There really aren't many other ways to earn coins in Receipt Hog, making it a slow earner for anyone who doesn't consistently get dozens of receipts weekly. But there are two other ways to boost up your account a little bit quicker: surveys, and the “Pig Slots”. The surveys are totally random, and very rare (at least in my opinion), but they are quick to fill out (they can usually be done in under 5 minutes), have no disqualifications, and usually “pay” out an average of about 40 coins. Hey, that's the equivalent of two $100+ receipts in Receipt Hog's world, so that's a pretty big deal!

(In my experience, and it might be complete coincidence, but it seems that I receive most of my survey offers on Saturday mornings, with as many as three popping up at once within that time frame. It's important to remember, though, that surveys are triggered by a specific item you bought, so the more receipts you upload, the greater the chance you will have purchased something that they want more specific information about.)

What are the odds? After not having a survey for two
months, one popped up just for this picture!
The surveys deal with a specific item purchased from a specific receipt you uploaded, so the more receipts you upload, the greater the chance you will qualify for one. If you do, there will be a red notification light on the “Rewards” button located at the bottom right of the main dashboard. Hurry, though, because they apparently go quickly: I once had three on my dashboard, but was out running and figured I'd have time to do them later. When I got home and opened up the app not an hour later, all three of the surveys were gone, screwing me out of the potential for a nice coin payday!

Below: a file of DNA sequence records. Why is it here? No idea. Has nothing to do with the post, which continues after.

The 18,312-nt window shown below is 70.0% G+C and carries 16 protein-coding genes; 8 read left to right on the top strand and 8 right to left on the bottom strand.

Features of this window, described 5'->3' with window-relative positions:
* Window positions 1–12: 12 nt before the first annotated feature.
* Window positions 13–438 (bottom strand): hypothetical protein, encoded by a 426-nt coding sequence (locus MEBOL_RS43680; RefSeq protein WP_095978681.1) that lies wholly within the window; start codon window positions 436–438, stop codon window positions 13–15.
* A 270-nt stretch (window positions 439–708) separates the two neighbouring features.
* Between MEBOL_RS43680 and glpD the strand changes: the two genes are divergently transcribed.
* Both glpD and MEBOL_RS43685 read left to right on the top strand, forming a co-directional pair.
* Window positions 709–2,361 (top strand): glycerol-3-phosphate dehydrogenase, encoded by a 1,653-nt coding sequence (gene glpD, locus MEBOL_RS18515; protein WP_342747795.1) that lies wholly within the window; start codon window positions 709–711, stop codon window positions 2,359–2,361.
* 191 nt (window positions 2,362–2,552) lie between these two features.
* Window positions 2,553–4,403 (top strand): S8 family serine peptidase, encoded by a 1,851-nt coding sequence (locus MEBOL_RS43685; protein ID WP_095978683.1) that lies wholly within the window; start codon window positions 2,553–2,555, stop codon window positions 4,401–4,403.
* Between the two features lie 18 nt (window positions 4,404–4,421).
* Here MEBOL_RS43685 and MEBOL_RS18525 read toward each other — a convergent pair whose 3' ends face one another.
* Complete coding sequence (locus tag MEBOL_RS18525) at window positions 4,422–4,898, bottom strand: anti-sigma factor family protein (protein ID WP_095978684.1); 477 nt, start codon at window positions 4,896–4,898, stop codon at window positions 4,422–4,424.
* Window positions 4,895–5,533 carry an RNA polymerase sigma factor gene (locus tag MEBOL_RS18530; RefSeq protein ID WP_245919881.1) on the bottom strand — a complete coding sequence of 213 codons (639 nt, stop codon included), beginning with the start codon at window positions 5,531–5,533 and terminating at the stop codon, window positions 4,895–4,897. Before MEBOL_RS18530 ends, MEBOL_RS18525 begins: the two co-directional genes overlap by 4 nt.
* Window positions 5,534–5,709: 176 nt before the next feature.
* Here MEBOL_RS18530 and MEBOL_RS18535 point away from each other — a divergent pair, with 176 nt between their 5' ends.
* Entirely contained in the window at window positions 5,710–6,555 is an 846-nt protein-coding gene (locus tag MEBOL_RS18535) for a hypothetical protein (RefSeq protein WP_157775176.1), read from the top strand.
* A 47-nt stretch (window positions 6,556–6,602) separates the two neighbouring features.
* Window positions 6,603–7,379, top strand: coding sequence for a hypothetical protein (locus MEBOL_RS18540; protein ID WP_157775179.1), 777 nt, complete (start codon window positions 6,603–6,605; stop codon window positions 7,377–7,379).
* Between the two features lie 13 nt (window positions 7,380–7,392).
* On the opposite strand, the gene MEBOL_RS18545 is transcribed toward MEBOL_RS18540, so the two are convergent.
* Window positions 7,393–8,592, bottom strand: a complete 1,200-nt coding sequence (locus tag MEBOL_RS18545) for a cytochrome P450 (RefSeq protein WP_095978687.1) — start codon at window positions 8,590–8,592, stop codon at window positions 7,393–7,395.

The slots, on the other hand, are a fun way to kill time while not really winning anything, unless you happen to upload a lot of “slots only” receipts, or get real lucky. I generally only get pulls when they are a bonus for either “leveling up”, or for hitting the weekly (and/or monthly) receipt streak, and have never won anything more than 10 coins on roughly 50 or so pulls. I have also gotten them from uploading receipts from craft stores on a couple of occasions: I don't know if it's just the way luck worked, or if it's typical, but I did tend to win more often when playing the slots from craft store receipts, as opposed to the “bonus” pulls.


Simple receipt upload really
is the best in the business.
As difficult as they make the process of understanding what your receipts are worth is, the process of actually uploading them couldn't be simpler: click the “Camera” button highlighted in blue at the bottom of your dashboard, line up the receipt to the edge lines, and snap a photo. Got a long receipt? No problem! Just keep going down the receipt, snapping photos of each section, until you're all done, and then click “submit”. Is the photo blurry as you line it up? Simply tap the screen to get it to autofocus. This is by far the most well-implemented picture-taking system across all the receipt apps I've come across: every photo you take moves to the top of the screen immediately after it's taken, allowing you to continue on down until you reach the bottom of the receipt, without having to interact with the screen at all, should you need to take more photos.

From there, it will be processed by the system: if it's a clear photo, the coins are generally updated within minutes, although I've also had a few that have taken several hours, which I assume just depends on the system's workload at any given time. Once you've snapped and submitted it, just be patient, because you'll receive your reward!

There is a generous 14-day acceptance window for receipt uploads, which means you have a whole two weeks from the date shown on the receipt to submit it into the app. This is actually a pretty typical window for similar apps, and is very helpful for those just starting out; it's nice to be able to upload all the receipts you might have laying around all at once to help build up your coin balance right off the bat. You really don't realize how many things you buy, or how much paper you're wasting, until you start uploading them all!